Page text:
Immigrants’ families and advocates are celebrating a huge victory after the New York State Office of Court Administration (OCA) recently announced new rules prohibiting ICE from arresting individuals in state courthouses without a judicial warrant or judicial order. Before this rule change, ICE often entered court buildings with only administrative ICE warrants and most often did not show any warrant at all. New York is the first state in the country to make this groundbreaking rule change.
The new rule comes after a two-year community campaign by the ICE Out of Courts Coalition pushing for court rules and legislation to keep ICE from laying in wait for immigrant victims, witnesses, defendants and family members in and around courthouses across New York. Just last week, the coalition renewed the call for court rules in an 80-page report measuring the harmful impact of ICE’sincreased courthouse operations.
While the new rule makes a huge change inside courthouses across the state, ICE agents can still wait in parking lots or stand outside court buildings to try to pick up immigrant New Yorkers as they attend or leave court. That is why advocates are urging the NY state legislature to pass the Protect Our Courts Act, which would keep ICE out of the area surrounding court buildings so that they cannot prey on immigrant families interacting with the court system.
“For two years ICE has defied the calls from advocates, elected officials and court practitioners—including judges, defenders, and prosecutors—to stop using the courts to target immigrants,” said Immigrant Defense Project Acting Executive Director Mizue Aizeki said, “OCA has taken a significant step towards recognizing the significant harms created by ICE’s presence in the courts. The next step is for Albany to pass the Protect OurCourts Act, to end ICE’s practice of arresting people as they are coming to and leaving court.”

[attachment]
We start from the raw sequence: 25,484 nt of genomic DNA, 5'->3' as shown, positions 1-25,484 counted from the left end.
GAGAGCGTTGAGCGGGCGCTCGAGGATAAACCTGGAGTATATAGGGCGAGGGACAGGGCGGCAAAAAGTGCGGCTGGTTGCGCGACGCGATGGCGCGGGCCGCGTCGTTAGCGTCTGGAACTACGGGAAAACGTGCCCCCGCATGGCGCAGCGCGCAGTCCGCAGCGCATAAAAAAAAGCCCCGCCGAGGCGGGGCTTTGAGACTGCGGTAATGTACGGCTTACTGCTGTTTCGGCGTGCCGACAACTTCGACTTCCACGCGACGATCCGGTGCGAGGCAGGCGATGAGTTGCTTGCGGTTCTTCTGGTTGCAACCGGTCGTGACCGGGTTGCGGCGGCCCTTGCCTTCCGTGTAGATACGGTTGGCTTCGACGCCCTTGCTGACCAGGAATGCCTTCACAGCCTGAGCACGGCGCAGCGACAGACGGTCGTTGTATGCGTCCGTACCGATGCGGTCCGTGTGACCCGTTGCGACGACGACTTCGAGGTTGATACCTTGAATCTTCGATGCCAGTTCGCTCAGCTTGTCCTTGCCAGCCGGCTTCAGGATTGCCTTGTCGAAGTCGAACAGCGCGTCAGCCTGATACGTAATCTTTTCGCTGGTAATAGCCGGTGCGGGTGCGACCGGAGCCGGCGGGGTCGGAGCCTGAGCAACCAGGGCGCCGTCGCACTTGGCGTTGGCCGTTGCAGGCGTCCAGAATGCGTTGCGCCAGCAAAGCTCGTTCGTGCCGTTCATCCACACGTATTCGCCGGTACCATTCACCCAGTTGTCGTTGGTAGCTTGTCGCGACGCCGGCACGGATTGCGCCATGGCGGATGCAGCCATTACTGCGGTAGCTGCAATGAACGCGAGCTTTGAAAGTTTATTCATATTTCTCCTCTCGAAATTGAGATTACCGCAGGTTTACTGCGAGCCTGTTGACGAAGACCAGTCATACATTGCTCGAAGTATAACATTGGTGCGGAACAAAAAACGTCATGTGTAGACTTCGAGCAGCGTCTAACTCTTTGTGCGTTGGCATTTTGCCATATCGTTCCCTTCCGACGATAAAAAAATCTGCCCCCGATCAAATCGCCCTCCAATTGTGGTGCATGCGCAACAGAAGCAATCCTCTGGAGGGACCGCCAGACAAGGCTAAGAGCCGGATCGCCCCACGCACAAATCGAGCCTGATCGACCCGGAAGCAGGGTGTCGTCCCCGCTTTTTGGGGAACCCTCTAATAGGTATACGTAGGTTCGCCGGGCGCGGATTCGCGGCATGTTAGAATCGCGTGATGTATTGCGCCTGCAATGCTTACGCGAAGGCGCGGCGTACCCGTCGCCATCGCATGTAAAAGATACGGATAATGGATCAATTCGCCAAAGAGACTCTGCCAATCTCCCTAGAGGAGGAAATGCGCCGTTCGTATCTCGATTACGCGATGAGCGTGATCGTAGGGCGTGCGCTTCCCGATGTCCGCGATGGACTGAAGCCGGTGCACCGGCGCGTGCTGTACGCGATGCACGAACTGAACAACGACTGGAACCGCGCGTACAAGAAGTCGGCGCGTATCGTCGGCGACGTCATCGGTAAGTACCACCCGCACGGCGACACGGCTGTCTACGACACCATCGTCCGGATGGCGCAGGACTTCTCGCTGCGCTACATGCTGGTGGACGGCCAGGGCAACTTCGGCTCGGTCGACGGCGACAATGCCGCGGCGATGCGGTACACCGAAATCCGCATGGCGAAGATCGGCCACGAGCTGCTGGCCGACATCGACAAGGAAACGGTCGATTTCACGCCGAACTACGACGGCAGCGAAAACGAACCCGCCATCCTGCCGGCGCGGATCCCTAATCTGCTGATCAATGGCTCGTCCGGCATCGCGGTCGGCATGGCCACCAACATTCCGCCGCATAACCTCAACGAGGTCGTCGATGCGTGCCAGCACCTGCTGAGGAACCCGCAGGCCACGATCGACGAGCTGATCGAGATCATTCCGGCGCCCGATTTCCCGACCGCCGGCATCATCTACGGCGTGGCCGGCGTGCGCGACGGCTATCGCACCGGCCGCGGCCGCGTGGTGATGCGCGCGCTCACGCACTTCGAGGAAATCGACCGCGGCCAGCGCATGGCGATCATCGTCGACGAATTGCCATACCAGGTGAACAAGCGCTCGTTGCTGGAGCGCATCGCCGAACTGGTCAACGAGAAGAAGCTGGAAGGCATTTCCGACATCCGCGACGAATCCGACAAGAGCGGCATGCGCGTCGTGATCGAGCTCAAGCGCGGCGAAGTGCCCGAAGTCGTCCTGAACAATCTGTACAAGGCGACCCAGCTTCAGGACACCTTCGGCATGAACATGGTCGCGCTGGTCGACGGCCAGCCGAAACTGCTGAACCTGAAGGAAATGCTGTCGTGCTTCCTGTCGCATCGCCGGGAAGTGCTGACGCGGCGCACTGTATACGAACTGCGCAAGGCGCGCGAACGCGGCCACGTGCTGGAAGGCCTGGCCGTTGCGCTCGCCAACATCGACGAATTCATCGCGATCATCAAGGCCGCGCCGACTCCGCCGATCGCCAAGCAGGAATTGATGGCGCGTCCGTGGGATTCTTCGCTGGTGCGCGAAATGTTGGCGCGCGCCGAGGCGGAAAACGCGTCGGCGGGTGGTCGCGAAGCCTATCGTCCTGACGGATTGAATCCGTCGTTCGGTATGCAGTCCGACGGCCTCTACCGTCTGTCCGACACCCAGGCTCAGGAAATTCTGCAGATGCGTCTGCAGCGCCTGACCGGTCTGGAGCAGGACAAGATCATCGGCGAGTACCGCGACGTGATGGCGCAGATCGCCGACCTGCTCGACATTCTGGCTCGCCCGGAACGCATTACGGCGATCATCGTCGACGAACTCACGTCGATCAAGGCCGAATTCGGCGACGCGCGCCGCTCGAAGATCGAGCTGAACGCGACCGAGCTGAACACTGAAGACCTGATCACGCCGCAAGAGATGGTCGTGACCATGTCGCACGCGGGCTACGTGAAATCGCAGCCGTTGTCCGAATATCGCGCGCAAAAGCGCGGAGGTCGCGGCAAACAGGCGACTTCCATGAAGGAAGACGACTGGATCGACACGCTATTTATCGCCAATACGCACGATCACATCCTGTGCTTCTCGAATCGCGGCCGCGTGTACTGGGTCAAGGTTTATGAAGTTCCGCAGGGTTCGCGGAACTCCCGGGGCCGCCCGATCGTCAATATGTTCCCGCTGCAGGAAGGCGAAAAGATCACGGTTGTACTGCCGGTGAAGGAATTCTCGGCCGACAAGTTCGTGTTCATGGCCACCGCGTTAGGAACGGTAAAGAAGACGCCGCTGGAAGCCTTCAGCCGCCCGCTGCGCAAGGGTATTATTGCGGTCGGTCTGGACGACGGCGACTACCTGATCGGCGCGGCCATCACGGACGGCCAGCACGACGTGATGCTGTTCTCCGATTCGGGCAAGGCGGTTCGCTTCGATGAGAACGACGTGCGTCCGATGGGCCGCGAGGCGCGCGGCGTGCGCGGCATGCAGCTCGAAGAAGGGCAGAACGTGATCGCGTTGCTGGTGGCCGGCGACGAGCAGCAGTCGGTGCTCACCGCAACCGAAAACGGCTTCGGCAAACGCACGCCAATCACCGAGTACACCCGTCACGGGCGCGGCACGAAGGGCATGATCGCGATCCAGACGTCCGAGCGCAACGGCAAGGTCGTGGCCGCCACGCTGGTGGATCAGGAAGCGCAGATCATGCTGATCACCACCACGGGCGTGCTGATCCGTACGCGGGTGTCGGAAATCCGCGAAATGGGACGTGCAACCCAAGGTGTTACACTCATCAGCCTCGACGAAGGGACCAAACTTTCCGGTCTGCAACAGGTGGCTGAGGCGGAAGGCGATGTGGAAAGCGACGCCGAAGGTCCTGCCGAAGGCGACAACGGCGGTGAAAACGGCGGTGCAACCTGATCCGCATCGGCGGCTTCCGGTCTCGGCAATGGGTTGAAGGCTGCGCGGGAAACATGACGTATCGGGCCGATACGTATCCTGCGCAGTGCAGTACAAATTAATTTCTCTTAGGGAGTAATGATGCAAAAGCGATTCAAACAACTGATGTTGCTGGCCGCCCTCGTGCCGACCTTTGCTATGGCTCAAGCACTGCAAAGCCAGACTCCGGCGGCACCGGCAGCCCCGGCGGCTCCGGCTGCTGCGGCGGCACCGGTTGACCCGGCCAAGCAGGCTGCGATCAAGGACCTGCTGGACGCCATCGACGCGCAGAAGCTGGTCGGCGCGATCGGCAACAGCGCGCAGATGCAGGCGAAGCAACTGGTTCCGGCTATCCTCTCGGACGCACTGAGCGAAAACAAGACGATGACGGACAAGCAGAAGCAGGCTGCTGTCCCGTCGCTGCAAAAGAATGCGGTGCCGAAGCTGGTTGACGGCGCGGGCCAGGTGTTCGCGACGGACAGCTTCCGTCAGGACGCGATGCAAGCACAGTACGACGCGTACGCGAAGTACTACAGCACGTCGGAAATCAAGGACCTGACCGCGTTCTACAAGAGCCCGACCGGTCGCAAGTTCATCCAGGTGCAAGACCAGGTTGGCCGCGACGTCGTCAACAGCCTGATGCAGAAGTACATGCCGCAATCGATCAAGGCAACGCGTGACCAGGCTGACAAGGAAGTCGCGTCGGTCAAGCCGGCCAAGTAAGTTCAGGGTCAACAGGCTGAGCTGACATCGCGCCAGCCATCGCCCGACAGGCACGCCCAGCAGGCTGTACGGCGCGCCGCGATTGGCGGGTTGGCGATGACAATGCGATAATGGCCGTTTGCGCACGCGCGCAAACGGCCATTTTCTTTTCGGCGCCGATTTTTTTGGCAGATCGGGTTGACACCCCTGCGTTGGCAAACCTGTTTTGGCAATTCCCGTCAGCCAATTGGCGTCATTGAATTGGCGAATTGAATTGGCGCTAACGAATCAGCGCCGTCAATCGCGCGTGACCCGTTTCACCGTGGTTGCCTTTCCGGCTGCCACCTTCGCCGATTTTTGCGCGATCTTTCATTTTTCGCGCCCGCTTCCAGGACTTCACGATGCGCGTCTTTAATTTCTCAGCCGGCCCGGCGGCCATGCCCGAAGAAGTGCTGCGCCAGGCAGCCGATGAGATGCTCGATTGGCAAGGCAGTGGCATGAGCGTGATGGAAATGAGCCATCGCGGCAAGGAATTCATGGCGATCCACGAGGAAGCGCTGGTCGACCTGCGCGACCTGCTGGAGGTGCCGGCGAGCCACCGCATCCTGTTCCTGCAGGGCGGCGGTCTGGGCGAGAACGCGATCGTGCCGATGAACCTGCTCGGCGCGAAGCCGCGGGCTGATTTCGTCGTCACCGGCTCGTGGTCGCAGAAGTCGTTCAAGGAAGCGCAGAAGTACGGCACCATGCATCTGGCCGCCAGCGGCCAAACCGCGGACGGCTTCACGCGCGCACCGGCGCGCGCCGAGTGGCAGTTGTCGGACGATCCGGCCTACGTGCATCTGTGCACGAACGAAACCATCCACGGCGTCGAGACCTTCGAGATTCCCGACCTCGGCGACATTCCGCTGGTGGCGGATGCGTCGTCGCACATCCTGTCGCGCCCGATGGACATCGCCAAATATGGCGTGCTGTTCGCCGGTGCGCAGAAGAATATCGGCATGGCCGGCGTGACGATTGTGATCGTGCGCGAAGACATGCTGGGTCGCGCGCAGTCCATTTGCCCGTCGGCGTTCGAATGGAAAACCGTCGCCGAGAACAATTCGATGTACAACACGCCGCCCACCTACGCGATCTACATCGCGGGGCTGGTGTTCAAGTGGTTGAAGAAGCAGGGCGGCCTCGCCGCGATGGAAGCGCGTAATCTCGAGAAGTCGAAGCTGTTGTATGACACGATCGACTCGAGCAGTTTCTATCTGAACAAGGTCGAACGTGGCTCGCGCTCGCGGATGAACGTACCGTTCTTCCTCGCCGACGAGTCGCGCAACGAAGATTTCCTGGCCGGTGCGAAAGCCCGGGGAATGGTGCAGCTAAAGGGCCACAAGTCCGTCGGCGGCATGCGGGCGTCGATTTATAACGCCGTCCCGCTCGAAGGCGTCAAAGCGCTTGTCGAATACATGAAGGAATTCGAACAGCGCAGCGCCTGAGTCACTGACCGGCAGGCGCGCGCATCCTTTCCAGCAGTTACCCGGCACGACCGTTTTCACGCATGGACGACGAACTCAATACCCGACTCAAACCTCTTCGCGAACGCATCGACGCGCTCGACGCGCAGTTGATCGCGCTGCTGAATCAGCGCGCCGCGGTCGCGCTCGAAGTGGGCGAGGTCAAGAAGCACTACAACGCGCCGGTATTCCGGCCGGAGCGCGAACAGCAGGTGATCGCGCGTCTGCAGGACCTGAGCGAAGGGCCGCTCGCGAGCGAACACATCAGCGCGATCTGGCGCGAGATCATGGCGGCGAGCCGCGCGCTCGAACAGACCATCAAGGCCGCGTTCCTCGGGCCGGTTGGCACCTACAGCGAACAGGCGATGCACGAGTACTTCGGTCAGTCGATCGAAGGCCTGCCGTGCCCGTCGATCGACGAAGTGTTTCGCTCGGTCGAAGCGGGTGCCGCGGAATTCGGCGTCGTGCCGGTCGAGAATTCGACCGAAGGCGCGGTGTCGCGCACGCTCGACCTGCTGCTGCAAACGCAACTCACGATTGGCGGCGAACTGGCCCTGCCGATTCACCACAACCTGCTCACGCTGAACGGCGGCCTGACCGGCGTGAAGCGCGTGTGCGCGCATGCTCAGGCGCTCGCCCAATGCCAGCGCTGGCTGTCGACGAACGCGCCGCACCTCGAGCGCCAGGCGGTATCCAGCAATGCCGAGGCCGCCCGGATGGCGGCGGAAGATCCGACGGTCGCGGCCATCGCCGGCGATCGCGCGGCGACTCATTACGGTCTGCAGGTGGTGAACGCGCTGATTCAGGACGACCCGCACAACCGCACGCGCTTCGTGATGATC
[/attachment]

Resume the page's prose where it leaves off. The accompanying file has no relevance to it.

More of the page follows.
“All New Yorkers should be able to access New York State courthouses without fear or intimidation by ICE, which is why OCA’s announcement is a critical step forward for our communities,” said Natalia Aristizabal, Co-Director ofOrganizing, Make the Road New York.“Our community members have seen an unprecedented increase in ICE raids at the courts, which makes us all less safe. OCA’s new rule will significantly limit this dangerous practice. The next step is for New York legislators to pass theProtect Our Courts Act so that all NewYorkers will know, once and for all, that they can access courthouses without fear of ICE.”
“No survivor should have to face the threat of deportation for holding an abuser accountable. No abuser should go free because a victim fears ICE,” said Evangeline M. Chan, Director, SafeHorizon Immigration Law Project.“Today’s directive from the Office of the Chief Administrative Judge will help ensure survivors can seek and access justice.”
“Upstate New York knows far too well the devastating impacts of ICE raids in our courts. From community members with traffic tickets to domestic violence survivors, our community is terrified to togo to court,” said Bryan MacCormack, Executive Director, the Columbia County Sanctuary Movement.